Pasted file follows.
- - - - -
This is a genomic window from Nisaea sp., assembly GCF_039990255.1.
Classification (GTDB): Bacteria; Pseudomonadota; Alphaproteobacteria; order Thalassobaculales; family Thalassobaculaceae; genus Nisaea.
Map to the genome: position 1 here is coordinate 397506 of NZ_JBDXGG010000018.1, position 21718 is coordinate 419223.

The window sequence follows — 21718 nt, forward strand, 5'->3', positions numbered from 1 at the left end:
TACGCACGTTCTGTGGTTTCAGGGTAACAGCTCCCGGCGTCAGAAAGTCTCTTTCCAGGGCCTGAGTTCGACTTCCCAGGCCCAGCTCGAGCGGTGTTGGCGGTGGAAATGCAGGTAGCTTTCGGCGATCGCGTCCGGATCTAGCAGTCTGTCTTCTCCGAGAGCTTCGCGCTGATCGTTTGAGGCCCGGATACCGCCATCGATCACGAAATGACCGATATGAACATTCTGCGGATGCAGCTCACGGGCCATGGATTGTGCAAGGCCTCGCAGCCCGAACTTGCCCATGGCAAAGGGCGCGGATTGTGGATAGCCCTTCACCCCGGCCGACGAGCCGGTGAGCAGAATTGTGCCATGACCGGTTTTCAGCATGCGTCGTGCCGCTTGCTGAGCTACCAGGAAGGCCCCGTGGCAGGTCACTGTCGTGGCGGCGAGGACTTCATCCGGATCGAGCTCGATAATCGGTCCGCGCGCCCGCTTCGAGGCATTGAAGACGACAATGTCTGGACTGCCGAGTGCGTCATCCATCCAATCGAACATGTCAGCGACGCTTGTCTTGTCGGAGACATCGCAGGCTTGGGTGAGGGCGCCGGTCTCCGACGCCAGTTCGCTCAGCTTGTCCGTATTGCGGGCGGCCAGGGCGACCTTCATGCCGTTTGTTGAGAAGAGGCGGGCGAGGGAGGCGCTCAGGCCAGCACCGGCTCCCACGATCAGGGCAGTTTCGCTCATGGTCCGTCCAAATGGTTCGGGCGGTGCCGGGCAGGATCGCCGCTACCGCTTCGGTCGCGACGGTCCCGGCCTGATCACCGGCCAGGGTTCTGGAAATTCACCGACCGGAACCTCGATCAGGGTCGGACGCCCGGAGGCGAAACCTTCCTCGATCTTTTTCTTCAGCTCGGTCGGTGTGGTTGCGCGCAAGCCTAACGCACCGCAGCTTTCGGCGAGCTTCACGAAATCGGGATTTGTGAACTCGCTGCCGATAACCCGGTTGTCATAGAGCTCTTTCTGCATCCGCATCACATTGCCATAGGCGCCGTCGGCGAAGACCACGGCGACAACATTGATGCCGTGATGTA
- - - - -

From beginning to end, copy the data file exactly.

This is a genomic window from Nisaea sp., assembly GCF_039990255.1.
Classification (GTDB): Bacteria; Pseudomonadota; Alphaproteobacteria; order Thalassobaculales; family Thalassobaculaceae; genus Nisaea.
Map to the genome: position 1 here is coordinate 397506 of NZ_JBDXGG010000018.1, position 21718 is coordinate 419223.

The window sequence follows — 21718 nt, forward strand, 5'->3', positions numbered from 1 at the left end:
TACGCACGTTCTGTGGTTTCAGGGTAACAGCTCCCGGCGTCAGAAAGTCTCTTTCCAGGGCCTGAGTTCGACTTCCCAGGCCCAGCTCGAGCGGTGTTGGCGGTGGAAATGCAGGTAGCTTTCGGCGATCGCGTCCGGATCTAGCAGTCTGTCTTCTCCGAGAGCTTCGCGCTGATCGTTTGAGGCCCGGATACCGCCATCGATCACGAAATGACCGATATGAACATTCTGCGGATGCAGCTCACGGGCCATGGATTGTGCAAGGCCTCGCAGCCCGAACTTGCCCATGGCAAAGGGCGCGGATTGTGGATAGCCCTTCACCCCGGCCGACGAGCCGGTGAGCAGAATTGTGCCATGACCGGTTTTCAGCATGCGTCGTGCCGCTTGCTGAGCTACCAGGAAGGCCCCGTGGCAGGTCACTGTCGTGGCGGCGAGGACTTCATCCGGATCGAGCTCGATAATCGGTCCGCGCGCCCGCTTCGAGGCATTGAAGACGACAATGTCTGGACTGCCGAGTGCGTCATCCATCCAATCGAACATGTCAGCGACGCTTGTCTTGTCGGAGACATCGCAGGCTTGGGTGAGGGCGCCGGTCTCCGACGCCAGTTCGCTCAGCTTGTCCGTATTGCGGGCGGCCAGGGCGACCTTCATGCCGTTTGTTGAGAAGAGGCGGGCGAGGGAGGCGCTCAGGCCAGCACCGGCTCCCACGATCAGGGCAGTTTCGCTCATGGTCCGTCCAAATGGTTCGGGCGGTGCCGGGCAGGATCGCCGCTACCGCTTCGGTCGCGACGGTCCCGGCCTGATCACCGGCCAGGGTTCTGGAAATTCACCGACCGGAACCTCGATCAGGGTCGGACGCCCGGAGGCGAAACCTTCCTCGATCTTTTTCTTCAGCTCGGTCGGTGTGGTTGCGCGCAAGCCTAACGCACCGCAGCTTTCGGCGAGCTTCACGAAATCGGGATTTGTGAACTCGCTGCCGATAACCCGGTTGTCATAGAGCTCTTTCTGCATCCGCATCACATTGCCATAGGCGCCGTCGGCGAAGACCACGGCGACAACATTGATGCCGTGATGTA